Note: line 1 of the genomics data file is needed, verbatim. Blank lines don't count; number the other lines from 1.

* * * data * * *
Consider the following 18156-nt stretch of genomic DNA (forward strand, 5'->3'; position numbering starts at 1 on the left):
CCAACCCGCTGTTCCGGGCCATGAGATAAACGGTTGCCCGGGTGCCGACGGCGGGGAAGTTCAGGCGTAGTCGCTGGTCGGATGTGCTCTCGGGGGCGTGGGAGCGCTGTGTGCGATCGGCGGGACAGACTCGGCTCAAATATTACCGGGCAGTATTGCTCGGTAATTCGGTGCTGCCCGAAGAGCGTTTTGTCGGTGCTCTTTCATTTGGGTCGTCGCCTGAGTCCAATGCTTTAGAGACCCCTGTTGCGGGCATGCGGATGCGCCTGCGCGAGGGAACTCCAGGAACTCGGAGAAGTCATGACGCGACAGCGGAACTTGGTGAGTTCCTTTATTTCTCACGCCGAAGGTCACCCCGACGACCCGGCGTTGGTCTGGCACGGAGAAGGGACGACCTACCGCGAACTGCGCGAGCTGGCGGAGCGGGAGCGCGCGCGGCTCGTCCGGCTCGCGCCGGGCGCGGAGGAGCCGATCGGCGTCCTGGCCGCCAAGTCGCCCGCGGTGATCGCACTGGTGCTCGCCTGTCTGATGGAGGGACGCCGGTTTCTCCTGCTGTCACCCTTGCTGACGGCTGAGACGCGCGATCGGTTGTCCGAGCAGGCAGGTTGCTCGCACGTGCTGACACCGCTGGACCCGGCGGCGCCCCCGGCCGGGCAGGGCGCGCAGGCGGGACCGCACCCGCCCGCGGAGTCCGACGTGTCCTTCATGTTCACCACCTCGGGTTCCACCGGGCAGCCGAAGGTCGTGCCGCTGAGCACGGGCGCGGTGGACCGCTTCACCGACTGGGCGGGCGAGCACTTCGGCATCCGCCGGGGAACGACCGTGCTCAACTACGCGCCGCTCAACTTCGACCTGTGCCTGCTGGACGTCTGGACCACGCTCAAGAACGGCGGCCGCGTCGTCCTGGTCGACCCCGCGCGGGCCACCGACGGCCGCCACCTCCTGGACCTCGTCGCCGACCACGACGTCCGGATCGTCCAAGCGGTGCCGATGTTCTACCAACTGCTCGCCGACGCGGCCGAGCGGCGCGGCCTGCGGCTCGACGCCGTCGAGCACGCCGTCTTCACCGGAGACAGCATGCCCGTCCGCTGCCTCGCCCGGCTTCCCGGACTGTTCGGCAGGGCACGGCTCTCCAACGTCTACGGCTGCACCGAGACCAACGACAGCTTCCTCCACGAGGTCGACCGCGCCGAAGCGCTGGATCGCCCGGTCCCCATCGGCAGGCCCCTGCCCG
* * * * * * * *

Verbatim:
Consider the following 18156-nt stretch of genomic DNA (forward strand, 5'->3'; position numbering starts at 1 on the left):